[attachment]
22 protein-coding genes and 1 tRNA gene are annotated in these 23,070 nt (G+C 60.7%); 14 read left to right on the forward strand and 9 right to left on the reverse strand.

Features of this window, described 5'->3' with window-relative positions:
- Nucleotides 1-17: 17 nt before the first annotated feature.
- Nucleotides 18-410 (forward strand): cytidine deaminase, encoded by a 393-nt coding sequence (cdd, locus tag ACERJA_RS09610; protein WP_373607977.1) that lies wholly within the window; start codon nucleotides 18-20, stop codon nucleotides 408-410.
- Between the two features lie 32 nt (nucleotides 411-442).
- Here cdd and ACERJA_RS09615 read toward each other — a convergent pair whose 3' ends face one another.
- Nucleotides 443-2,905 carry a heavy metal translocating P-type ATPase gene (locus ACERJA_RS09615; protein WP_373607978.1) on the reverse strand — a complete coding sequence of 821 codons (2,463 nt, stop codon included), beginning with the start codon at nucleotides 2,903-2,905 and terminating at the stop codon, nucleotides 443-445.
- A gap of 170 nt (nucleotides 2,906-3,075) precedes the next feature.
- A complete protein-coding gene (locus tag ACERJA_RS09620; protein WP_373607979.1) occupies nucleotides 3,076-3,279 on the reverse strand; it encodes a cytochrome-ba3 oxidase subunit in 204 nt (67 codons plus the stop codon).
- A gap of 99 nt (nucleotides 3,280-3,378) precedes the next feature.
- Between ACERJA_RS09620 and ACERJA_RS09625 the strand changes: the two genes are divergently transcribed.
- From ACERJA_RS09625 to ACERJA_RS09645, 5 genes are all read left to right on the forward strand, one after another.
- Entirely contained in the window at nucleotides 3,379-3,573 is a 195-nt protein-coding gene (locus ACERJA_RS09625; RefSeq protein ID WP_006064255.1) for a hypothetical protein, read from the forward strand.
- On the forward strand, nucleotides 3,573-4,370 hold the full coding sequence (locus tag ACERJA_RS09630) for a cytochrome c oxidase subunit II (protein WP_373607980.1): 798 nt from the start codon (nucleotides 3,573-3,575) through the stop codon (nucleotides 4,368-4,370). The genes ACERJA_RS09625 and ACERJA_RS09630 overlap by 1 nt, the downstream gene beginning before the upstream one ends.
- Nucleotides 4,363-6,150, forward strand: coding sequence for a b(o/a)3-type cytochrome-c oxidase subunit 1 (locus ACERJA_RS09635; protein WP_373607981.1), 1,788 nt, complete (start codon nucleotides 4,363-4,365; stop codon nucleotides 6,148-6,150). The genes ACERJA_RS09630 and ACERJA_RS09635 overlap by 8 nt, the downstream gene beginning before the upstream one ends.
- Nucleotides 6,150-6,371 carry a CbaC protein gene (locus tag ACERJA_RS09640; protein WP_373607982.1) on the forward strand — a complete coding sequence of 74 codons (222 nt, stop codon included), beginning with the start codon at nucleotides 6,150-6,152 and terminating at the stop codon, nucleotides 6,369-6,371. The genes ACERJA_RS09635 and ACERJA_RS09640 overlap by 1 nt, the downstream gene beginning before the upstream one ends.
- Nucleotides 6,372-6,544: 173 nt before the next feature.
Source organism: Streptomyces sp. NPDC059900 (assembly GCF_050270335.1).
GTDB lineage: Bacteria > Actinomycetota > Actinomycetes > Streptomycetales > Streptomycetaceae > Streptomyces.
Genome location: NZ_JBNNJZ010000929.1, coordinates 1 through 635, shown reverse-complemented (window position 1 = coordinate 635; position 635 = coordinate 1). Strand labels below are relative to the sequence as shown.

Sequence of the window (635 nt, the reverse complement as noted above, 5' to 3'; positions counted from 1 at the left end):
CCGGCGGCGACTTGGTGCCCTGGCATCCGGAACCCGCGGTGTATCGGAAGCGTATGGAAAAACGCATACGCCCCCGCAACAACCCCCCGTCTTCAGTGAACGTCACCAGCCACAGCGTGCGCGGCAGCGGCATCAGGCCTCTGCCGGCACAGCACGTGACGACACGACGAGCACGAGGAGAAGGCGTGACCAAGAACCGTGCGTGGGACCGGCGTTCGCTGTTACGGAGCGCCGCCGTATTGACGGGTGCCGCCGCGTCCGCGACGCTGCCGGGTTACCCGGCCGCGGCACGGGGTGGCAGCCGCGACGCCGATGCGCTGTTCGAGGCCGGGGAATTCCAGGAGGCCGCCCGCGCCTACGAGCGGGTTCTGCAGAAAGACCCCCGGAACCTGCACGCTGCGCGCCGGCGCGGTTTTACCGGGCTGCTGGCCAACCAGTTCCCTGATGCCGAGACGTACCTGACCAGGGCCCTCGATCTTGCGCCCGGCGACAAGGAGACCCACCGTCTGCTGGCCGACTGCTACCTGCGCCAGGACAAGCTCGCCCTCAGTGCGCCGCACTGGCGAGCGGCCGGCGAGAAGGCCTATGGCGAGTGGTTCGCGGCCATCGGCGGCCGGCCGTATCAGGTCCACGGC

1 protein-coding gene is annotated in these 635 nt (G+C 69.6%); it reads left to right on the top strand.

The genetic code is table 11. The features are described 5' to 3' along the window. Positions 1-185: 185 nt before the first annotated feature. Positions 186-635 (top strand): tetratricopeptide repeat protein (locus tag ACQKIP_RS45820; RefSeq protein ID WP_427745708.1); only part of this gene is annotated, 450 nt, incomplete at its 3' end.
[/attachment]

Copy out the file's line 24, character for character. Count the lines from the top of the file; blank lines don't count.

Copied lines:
The genetic code is table 11. The features are described 5' to 3' along the window. Positions 1-185: 185 nt before the first annotated feature. Positions 186-635 (top strand): tetratricopeptide repeat protein (locus tag ACQKIP_RS45820; RefSeq protein ID WP_427745708.1); only part of this gene is annotated, 450 nt, incomplete at its 3' end.